Lawrence suffered a mental breakdown during her three years in detention. The first time an immigration judge ordered her to be deported, she attempted suicide.
“Because I know there was no life for me in Liberia if I was deported. I said goodbye to my two children, you know, in my heart. I was mad at my family. I was mad at the world. I felt useless, worthless, unwanted. I had nothing left. I have no family member here in California and so it was the end, it was the end for Grace Lawrence. So I took my sheets, the bed sheets and rip it,” says Lawrence.
But a guard arrived just in time to stop her. Lawrence spent the next six months in the psychiatric ward of an immigration hospital in San Diego. She was prescribed medication and would attempt suicide again when faced with another possibility of deportation a year or so later.
Just when Lawrence had lost all hope, she got some good news. In late 2009 she was called to appear in court. She remembers the Judge’s exact words.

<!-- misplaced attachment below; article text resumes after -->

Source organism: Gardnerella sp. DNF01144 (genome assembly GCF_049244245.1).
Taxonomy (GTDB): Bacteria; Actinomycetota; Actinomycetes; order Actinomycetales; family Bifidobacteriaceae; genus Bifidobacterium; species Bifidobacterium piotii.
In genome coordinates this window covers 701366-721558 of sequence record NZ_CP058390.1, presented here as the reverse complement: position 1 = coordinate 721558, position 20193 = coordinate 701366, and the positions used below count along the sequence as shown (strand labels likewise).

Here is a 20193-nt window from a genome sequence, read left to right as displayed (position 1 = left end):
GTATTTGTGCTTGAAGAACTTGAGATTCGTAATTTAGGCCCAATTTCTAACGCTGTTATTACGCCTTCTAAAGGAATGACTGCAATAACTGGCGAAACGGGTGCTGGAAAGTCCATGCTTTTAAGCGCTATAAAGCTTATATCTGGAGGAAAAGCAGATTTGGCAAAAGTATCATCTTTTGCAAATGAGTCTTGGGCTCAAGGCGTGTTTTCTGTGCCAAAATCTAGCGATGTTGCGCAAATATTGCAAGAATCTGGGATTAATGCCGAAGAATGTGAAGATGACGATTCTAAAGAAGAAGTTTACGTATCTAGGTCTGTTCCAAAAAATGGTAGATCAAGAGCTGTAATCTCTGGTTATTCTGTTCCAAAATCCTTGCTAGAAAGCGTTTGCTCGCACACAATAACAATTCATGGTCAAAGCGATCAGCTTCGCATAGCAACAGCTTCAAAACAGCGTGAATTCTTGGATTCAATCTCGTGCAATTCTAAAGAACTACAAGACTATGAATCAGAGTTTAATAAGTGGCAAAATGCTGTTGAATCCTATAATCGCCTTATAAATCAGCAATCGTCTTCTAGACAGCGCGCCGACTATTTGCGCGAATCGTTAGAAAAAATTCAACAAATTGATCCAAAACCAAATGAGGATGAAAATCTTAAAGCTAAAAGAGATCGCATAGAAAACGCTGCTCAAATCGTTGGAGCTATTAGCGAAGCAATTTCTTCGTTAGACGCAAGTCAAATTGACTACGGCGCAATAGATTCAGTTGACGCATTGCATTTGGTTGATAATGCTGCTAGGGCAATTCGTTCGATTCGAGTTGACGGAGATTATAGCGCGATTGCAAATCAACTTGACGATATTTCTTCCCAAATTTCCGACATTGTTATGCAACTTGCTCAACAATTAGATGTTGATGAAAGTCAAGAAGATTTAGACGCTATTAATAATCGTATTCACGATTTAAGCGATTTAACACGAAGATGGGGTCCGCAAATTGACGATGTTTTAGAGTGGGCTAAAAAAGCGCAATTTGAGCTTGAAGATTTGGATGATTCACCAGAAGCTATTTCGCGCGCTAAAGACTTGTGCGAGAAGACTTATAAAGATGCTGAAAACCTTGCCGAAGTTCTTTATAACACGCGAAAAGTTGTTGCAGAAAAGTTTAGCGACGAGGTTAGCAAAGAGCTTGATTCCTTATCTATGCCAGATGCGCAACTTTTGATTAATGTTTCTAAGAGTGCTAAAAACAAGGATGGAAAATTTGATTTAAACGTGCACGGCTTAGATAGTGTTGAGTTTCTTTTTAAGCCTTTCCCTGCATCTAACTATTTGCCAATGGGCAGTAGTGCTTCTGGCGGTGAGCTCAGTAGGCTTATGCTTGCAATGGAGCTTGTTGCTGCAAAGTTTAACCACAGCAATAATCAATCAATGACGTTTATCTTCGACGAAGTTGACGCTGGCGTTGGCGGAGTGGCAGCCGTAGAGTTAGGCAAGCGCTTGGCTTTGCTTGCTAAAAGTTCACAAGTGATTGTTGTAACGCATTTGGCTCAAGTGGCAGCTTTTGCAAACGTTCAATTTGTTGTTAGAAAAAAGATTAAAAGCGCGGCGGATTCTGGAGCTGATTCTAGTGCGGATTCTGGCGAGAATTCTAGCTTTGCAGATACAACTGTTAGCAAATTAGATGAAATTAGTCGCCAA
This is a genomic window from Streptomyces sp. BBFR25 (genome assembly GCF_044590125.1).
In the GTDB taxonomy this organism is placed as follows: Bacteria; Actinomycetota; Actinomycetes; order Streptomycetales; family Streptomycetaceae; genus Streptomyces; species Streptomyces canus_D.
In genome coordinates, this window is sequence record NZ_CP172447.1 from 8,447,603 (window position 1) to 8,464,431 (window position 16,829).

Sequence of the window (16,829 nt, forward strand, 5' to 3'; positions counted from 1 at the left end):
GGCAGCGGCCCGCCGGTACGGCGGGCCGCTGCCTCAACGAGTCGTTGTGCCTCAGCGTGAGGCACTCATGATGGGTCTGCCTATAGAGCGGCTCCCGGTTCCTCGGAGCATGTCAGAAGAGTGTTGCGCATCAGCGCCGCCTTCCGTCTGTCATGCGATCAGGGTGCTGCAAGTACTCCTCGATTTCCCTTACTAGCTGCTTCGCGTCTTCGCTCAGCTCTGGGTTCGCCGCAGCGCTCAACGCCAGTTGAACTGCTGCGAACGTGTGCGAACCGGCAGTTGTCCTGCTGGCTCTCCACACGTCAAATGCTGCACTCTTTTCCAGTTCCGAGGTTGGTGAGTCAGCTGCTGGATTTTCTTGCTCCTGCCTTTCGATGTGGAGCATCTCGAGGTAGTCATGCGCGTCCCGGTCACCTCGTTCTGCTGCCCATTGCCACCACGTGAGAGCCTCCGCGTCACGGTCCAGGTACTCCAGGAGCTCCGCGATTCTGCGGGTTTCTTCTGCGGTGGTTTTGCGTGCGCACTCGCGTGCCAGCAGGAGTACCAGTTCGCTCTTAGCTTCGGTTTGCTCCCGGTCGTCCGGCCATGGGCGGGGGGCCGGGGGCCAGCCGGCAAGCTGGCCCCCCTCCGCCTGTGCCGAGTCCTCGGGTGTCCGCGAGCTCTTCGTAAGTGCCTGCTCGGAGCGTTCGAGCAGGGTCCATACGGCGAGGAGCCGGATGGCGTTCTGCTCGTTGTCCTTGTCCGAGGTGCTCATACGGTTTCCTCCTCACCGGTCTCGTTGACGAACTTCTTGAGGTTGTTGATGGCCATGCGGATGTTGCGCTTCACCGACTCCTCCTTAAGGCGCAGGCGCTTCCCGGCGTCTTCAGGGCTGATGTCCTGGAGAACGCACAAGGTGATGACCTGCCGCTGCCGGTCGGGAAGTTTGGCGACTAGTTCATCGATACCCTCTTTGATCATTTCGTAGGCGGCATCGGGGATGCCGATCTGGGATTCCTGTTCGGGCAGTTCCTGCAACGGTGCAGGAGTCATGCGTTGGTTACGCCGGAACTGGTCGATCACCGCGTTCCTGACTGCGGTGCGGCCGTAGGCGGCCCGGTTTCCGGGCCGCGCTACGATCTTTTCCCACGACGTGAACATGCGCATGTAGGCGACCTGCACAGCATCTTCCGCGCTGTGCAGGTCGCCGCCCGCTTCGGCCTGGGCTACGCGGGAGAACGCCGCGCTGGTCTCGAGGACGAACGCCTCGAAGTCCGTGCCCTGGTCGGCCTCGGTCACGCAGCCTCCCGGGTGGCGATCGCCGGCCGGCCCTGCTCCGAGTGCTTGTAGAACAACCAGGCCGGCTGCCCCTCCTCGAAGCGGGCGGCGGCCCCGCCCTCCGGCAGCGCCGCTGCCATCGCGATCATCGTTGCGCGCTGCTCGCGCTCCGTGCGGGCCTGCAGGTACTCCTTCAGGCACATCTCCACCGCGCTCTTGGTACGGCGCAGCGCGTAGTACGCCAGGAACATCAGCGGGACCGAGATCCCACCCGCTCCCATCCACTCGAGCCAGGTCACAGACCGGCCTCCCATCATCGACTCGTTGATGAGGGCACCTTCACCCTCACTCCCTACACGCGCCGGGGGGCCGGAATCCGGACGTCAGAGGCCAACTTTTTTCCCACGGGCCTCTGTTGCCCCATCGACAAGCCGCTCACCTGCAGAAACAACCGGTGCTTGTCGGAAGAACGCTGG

“This case is dismissed. I wish you luck Ms. Lawrence, and that’s what the judge said. When I went back in the holding cell and then I was on my way back to Santa Clara, shackles as usual, but this time I was so happy, I was so happy because I knew that when the paperwork go through I would be coming downtown to San Francisco and they would release me,” says Lawrence.
Lawrence’s lawyer, Cara Jobson, had proven that if Lawrence were deported to Liberia, she would be tortured and killed for being transgender. She was granted asylum under the United States Convention Against Torture – one of the more difficult types of asylum cases to win.
“Most people who live it and go through it the majority of them are deported and never make it back like me to be able to tell the story of what goes on in there,” says Lawrence.
Lawrence now has a driver’s license and a work permit. She volunteers with the TGI Justice Project in San Francisco, where she provides guidance to other transgender immigrant women.
There may be hope for those who are still in detention. President Obama has directed the Department of Homeland Security to draft its own standards for protecting LGBT immigrant detainees from physical and sexual abuse. This would include alternatives to the use of solitary confinement. DHS has until mid-September to comply.